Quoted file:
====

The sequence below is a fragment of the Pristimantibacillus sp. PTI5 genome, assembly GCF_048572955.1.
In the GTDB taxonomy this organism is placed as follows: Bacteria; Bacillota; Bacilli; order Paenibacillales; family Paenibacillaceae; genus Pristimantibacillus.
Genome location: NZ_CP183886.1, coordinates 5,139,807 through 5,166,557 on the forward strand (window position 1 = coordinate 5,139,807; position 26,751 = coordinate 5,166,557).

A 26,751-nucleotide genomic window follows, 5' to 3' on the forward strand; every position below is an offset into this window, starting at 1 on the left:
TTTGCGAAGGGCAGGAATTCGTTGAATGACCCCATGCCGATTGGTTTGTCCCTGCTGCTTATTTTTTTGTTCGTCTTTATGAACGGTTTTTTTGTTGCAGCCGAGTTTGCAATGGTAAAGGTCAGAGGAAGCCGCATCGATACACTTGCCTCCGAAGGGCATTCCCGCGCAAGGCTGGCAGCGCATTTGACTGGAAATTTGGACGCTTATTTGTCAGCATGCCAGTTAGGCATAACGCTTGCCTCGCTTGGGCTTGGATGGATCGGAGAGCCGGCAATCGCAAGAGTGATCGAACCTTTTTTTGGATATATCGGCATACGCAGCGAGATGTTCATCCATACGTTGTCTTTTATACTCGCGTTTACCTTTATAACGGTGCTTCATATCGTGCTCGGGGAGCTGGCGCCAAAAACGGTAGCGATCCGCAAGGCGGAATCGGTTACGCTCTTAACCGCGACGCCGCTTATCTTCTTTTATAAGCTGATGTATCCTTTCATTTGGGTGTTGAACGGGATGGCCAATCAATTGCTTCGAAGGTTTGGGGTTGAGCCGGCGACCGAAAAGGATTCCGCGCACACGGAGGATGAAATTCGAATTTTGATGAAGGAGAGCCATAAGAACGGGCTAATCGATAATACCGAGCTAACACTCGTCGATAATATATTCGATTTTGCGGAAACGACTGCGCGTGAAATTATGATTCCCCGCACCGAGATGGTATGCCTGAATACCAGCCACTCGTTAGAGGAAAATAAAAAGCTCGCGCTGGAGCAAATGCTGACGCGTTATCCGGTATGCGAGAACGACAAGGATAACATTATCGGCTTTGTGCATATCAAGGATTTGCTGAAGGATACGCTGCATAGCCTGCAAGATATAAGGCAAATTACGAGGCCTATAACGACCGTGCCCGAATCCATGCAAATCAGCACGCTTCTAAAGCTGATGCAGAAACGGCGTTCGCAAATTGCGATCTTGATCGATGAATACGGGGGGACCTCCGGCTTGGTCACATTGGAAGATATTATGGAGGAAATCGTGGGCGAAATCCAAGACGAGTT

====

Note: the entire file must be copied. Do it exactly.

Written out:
The sequence below is a fragment of the Pristimantibacillus sp. PTI5 genome, assembly GCF_048572955.1.
In the GTDB taxonomy this organism is placed as follows: Bacteria; Bacillota; Bacilli; order Paenibacillales; family Paenibacillaceae; genus Pristimantibacillus.
Genome location: NZ_CP183886.1, coordinates 5,139,807 through 5,166,557 on the forward strand (window position 1 = coordinate 5,139,807; position 26,751 = coordinate 5,166,557).

A 26,751-nucleotide genomic window follows, 5' to 3' on the forward strand; every position below is an offset into this window, starting at 1 on the left:
TTTGCGAAGGGCAGGAATTCGTTGAATGACCCCATGCCGATTGGTTTGTCCCTGCTGCTTATTTTTTTGTTCGTCTTTATGAACGGTTTTTTTGTTGCAGCCGAGTTTGCAATGGTAAAGGTCAGAGGAAGCCGCATCGATACACTTGCCTCCGAAGGGCATTCCCGCGCAAGGCTGGCAGCGCATTTGACTGGAAATTTGGACGCTTATTTGTCAGCATGCCAGTTAGGCATAACGCTTGCCTCGCTTGGGCTTGGATGGATCGGAGAGCCGGCAATCGCAAGAGTGATCGAACCTTTTTTTGGATATATCGGCATACGCAGCGAGATGTTCATCCATACGTTGTCTTTTATACTCGCGTTTACCTTTATAACGGTGCTTCATATCGTGCTCGGGGAGCTGGCGCCAAAAACGGTAGCGATCCGCAAGGCGGAATCGGTTACGCTCTTAACCGCGACGCCGCTTATCTTCTTTTATAAGCTGATGTATCCTTTCATTTGGGTGTTGAACGGGATGGCCAATCAATTGCTTCGAAGGTTTGGGGTTGAGCCGGCGACCGAAAAGGATTCCGCGCACACGGAGGATGAAATTCGAATTTTGATGAAGGAGAGCCATAAGAACGGGCTAATCGATAATACCGAGCTAACACTCGTCGATAATATATTCGATTTTGCGGAAACGACTGCGCGTGAAATTATGATTCCCCGCACCGAGATGGTATGCCTGAATACCAGCCACTCGTTAGAGGAAAATAAAAAGCTCGCGCTGGAGCAAATGCTGACGCGTTATCCGGTATGCGAGAACGACAAGGATAACATTATCGGCTTTGTGCATATCAAGGATTTGCTGAAGGATACGCTGCATAGCCTGCAAGATATAAGGCAAATTACGAGGCCTATAACGACCGTGCCCGAATCCATGCAAATCAGCACGCTTCTAAAGCTGATGCAGAAACGGCGTTCGCAAATTGCGATCTTGATCGATGAATACGGGGGGACCTCCGGCTTGGTCACATTGGAAGATATTATGGAGGAAATCGTGGGCGAAATCCAAGACGAGTT